Applied blogging ethics; or a harsh lesson, taught without malice

In the recent discussion about blogging ethics, a grad student named Martin popped in. He found the discussion fascinating, and asked people to take part in a survey about blogging ethics. He has also asked my permission to use my proposals (and, presumably, others’ comments about my ideas) in his upcoming doctoral thesis. Martin also posted pretty much the exact same thing on several of the blogs that tracked back to the original piece.

I must admit I didn’t take Martin’s efforts well. First, it struck me as lazy — he was trying to get others to do his research for him. Second, it struck me as presumptuous — he was simply “horning in” on the ongoing dialogue (admittedly as it was winding down) and, essentially, saying “please continue this conversation over here, where I might take notes more conveniently.” He didn’t offer any contributions to the topic; he simply wanted to use it for his own benefit. Third, I went over to his site and checked out his questions. I found them a rather sloppy bit of work — linguistic buzzwords used instead of words of substance, careless typos, and remarkably inconsistent. Several of the questions used “inside baseball” lingo from his classwork — “RAWLS,” “Kantian,” and “Rossian” were the three that jumped out at me — but he wasn’t consistent in defining them and giving them context. Finally (and I really can’t blame him for this one, but Blogger.com), to enter a comment, a reader had to click through at least three pages (“Comments,” “add a comment,” and “post anonymously” seemed the shortest route), calling forth a bit more effort than on most blogs. (Here at Wizbang, it’s a single click.) All those combined to put me in a less than charitable mood.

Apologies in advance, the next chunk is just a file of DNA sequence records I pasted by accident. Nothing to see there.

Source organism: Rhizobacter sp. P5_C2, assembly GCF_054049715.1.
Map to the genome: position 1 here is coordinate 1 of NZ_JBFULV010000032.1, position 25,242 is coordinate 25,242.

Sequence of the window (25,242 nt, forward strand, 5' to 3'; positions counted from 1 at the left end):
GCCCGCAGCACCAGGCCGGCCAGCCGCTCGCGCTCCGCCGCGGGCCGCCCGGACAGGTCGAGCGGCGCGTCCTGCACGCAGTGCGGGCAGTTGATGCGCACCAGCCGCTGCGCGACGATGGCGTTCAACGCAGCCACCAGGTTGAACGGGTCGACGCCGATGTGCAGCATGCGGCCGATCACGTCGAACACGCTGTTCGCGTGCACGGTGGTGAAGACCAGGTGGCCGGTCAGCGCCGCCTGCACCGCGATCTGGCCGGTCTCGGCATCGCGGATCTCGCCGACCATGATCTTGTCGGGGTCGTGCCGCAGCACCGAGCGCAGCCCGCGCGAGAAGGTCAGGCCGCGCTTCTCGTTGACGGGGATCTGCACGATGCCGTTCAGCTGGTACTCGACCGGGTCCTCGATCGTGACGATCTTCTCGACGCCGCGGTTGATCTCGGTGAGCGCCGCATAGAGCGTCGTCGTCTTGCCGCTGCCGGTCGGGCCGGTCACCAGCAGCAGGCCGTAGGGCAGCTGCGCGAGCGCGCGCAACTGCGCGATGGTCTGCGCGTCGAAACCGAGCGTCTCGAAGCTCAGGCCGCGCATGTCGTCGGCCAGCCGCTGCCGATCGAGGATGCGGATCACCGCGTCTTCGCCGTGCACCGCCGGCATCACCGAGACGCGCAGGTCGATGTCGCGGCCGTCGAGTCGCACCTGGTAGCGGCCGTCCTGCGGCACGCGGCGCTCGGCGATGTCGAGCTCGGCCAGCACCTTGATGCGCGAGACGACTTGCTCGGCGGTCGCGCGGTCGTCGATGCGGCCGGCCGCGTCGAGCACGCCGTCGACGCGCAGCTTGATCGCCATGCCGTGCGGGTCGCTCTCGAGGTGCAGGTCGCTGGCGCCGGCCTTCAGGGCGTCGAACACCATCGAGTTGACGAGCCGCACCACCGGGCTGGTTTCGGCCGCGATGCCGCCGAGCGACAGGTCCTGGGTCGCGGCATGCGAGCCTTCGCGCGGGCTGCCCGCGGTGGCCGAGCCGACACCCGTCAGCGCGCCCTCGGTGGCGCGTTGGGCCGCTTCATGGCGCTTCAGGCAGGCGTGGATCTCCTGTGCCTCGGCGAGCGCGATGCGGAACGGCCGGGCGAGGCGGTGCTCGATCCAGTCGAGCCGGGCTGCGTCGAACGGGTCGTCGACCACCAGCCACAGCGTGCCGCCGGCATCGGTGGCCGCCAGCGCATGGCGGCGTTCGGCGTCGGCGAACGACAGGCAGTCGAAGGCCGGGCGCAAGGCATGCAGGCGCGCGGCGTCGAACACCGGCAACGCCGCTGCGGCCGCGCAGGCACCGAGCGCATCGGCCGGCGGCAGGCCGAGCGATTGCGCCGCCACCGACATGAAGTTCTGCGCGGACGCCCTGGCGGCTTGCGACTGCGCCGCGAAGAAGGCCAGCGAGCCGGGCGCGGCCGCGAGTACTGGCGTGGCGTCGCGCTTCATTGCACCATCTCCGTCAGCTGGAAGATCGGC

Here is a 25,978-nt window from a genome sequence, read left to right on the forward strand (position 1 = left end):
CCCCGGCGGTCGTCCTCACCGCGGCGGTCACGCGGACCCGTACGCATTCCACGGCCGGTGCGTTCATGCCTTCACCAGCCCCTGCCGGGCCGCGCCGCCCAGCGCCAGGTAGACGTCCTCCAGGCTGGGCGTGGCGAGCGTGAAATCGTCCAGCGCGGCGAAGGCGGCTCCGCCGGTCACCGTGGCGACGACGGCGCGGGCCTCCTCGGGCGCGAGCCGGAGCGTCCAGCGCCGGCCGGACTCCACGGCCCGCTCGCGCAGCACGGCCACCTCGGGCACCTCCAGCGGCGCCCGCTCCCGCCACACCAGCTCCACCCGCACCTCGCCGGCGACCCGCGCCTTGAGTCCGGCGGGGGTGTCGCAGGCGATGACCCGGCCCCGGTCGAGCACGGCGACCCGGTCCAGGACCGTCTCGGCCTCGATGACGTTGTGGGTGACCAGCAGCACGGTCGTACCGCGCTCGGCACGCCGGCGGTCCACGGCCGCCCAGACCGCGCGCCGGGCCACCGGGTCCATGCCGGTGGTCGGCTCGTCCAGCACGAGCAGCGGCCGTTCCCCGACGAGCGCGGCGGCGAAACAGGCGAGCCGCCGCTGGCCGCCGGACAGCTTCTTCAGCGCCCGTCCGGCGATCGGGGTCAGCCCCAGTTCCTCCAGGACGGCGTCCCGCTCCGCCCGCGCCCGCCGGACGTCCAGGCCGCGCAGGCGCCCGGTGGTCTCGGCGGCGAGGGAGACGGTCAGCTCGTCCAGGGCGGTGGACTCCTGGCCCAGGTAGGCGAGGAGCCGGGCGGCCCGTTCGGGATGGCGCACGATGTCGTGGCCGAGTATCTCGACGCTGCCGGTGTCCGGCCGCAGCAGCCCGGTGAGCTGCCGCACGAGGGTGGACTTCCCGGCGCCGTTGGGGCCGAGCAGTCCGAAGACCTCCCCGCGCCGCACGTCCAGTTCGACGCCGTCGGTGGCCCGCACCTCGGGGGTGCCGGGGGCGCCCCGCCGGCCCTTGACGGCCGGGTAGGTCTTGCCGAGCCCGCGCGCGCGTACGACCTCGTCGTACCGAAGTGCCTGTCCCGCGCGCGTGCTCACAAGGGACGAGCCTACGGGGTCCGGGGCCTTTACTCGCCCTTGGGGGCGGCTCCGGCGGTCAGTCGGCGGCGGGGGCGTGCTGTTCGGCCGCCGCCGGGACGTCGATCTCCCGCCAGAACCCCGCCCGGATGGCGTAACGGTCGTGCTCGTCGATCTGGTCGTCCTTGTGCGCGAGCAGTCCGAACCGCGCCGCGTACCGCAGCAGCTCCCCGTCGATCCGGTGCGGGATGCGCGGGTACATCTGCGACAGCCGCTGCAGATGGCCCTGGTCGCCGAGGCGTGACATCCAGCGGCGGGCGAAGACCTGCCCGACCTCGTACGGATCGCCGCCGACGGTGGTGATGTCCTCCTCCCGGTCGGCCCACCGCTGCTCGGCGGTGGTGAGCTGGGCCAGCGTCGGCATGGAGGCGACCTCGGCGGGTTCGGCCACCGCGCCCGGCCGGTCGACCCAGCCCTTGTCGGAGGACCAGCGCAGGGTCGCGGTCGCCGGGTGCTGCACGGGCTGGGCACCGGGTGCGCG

I gave it some time, however, and my irritation with Martin subsided. After all, I’m hardly in any position to criticize others for sins such as laziness and arrogance. I chalked it up to the callowness of youth and the arrogance that comes naturally to those who are highly educated, yet little experienced. It was wrong of me to take it personally.

Nonetheless, I am denying my permission to Martin to quote my previous piece.

As the title says, though, I do this without malice. I do this as to give Martin a singular lesson in an ancient principle, and to give him a practicum element for his thesis.

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The ancient principle, Martin, is “you never have a second chance to make a good first impression.” While I have excised some of the vehemence of my initial impression, I have not forgotten it entirely. In our very first encounter, you gave me a very poor impression of you, and that will color all our future interactions. While I don’t expect there to be very many more such interactions, you will meet many more people for the first time, and I hope you’ll recall the time you ticked off someone from the outset and how it complicated future dealings.

The practicum aspect, Martin, is this: you have asked my permission to quote my earlier posting, and I have denied it. But that denial of mine has absolutely zero standing and value. For one, if you look down to the bottom of the left column of Wizbang’s main page, it says “Copyright Kevin Aylward.” Kevin owns this site and every single thing on it — his own postings, Paul’s, mine, and all comments. I do not have his authority to give or deny such permission, nor do I wish it. My own suspicion is that Kevin wouldn’t give a rat’s patoot whether you do or not, but that’s simply not for me to say.

For another, your proposed usage of my piece falls under the “fair use” exception to copyright law. I have published it, it is in the public eye, and you have every legal right to quote it fully (as long as you give proper credit) without fear of any legal consequences.

I once heard that the best definition of character is how one behaves when there is no chance of being watched or caught. So that’s your practicum in blogging and ethics, Martin. You have sought permission from me to use my work (and that of my commenters), and I have denied it. You are under absolutely no legal obligation to respect that denial, and there is absolutely no way I will ever know or care whether you do. What will you do now?

Don’t answer immediately, Martin. Give it some thought.

For what it’s worth, I don’t object to you quoting this particular posting. And before anyone asks, I included the link to your page as a conscious act — just because I found it irritating doesn’t mean that others won’t want to contribute.

J.

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